- The heavy rainfall continues Monday
- At least 88 people were reportedly killed by the rainstorms
- Almost 63,000 people have been left homeless
- State media: About 4,800 hectares of cropland has been washed away
Heavy rain across large swathes of North Korea has caused widespread flooding and killed dozens of people, state media reported, with warnings of more damage still to come.
The downpours have been rolling over the impoverished country for more than a week, sweeping away crops and destroying buildings, the state-run Korean Central News Agency (KCNA) said in reports over the weekend.
As of Saturday, 88 people had died and 134 had been injured, KCNA said. It reported that more than 5,000 houses had been destroyed or damaged and 12,030 homes inundated, leaving almost 63,000 people homeless.
And the torrential rain persisted into Monday, causing further chaos.
"Most areas of the DPRK are expected to suffer big damage from continuous downpour accompanied by thunder and storm," KCNA reported Monday, using the abbreviation of the country's official name, the Democratic People's Republic of Korea.
But the agency hasn't provided an update of damage and deaths resulting from it since Saturday.
The destruction of farmland is of particular concern in a country that struggles to feed itself.
About 4,800 hectares (11,900 acres) of cropland had been washed away by Saturday, KCNA said, and more than 25,700 hectares submerged.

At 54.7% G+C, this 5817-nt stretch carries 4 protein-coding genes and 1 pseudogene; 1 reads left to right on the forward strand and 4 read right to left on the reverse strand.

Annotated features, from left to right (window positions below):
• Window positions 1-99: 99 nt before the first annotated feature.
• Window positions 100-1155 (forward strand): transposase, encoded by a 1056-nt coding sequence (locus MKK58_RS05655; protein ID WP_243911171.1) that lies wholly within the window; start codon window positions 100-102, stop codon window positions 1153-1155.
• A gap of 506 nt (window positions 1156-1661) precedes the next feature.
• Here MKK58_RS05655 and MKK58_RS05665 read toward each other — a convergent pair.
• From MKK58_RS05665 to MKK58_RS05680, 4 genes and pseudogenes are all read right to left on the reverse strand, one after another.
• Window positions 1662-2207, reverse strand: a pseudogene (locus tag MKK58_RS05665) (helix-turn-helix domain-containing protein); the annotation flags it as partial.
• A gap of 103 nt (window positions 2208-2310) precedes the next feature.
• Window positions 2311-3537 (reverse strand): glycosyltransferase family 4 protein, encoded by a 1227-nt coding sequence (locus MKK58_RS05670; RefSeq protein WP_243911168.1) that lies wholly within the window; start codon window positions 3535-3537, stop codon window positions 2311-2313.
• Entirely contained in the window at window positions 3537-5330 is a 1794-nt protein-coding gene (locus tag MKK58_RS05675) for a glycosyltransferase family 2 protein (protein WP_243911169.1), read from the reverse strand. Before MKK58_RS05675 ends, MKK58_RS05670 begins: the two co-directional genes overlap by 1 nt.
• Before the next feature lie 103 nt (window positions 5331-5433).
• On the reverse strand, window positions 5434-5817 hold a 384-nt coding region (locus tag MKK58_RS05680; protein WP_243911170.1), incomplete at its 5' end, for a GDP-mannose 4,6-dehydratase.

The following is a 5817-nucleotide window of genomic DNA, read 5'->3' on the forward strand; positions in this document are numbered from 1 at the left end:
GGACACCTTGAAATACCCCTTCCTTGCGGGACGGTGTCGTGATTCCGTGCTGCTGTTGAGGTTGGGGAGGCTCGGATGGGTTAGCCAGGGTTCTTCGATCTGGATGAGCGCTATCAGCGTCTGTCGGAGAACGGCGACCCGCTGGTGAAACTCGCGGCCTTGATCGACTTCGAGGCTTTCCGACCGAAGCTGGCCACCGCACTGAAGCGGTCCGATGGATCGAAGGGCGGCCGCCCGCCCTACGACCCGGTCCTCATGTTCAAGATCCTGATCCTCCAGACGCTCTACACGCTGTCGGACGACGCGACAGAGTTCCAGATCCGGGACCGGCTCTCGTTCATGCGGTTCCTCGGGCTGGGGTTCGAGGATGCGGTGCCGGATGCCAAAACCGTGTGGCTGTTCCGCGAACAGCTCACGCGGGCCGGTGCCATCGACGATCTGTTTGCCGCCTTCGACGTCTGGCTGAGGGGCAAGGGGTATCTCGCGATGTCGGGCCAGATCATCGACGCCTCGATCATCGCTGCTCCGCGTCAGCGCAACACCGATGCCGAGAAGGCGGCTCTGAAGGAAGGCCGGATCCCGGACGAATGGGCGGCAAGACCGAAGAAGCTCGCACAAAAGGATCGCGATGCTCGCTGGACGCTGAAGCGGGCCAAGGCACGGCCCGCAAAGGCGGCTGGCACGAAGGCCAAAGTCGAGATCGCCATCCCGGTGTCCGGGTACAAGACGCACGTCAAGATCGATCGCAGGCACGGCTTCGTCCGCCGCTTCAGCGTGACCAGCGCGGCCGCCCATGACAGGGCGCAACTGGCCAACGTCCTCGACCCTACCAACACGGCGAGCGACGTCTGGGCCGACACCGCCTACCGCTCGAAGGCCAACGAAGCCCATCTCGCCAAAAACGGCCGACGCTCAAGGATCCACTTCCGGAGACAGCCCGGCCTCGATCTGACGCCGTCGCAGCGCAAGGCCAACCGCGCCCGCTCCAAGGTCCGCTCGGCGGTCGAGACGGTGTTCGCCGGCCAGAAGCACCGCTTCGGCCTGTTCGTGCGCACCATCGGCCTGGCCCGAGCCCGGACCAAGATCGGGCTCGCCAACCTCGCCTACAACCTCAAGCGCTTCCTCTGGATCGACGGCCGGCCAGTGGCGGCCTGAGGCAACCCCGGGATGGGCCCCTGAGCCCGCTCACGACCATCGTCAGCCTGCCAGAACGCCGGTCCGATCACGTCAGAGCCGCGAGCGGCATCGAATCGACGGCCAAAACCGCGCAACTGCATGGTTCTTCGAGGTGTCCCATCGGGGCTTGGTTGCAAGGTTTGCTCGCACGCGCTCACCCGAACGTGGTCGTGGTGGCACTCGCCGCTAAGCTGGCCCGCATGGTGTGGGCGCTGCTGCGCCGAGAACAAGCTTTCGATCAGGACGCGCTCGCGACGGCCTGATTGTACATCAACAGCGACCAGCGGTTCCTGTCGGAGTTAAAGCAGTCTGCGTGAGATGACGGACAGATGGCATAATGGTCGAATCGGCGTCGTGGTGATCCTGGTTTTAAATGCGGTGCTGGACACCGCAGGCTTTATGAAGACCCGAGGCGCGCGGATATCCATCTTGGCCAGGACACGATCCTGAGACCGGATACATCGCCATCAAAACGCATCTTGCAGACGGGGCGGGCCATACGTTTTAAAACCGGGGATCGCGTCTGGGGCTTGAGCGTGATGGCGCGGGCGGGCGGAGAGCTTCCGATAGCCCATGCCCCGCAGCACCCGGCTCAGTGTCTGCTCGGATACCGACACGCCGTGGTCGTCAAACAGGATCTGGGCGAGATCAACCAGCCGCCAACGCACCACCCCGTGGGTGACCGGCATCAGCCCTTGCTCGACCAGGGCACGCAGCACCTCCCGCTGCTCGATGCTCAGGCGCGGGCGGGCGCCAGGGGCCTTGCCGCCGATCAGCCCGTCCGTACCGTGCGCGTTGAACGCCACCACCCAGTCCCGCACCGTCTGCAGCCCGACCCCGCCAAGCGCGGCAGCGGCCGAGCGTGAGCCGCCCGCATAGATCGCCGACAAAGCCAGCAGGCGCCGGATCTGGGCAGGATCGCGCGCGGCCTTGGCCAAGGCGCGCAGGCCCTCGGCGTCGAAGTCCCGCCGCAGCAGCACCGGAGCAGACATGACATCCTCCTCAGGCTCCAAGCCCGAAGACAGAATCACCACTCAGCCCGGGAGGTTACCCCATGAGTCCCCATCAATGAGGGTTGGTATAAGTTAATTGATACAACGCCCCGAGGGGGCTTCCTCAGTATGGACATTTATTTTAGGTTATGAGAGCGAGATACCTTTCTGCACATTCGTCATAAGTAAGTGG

Employees from humanitarian groups that operate inside North Korea describe severe malnourishment on a large scale. A deal earlier this year for the United States to ship food aid to the country fell apart after the regime went ahead with a controversial rocket launch.
The highest numbers of deaths so far from the flooding were reported in areas of South Phyongan province, northeast of the capital, Pyongyang.
The heavy rains Sunday hit Pyongyang, as well as North and South Phyongan provinces. The capital is the richest and most developed part of the country, used as a showcase by the secretive, nuclear-armed regime. The provinces tend to be poorer and have weaker infrastructure.
By Saturday, a total of 91,809 square meters (nearly a million square feet) of road surface had been destroyed by the rain, KCNA reported.
Other areas of East Asia have been hit by severe weather in recent weeks.
A violent rainstorm in Beijing more than a week ago caused the worst flooding in the Chinese capital in decades, killing at least 77 people and provoking criticism from residents about the city's infrastructure and response to the disaster.
Heavy rain elsewhere in China has left dozens more people dead, filled rivers and lakes to dangerous levels and forced the authorities to step up emergency preparations.
Early last week, a powerful storm that hit the southern Chinese coast prompted Hong Kong to raise its strongest typhoon warning for the first time in 13 years, shuttering much of the city.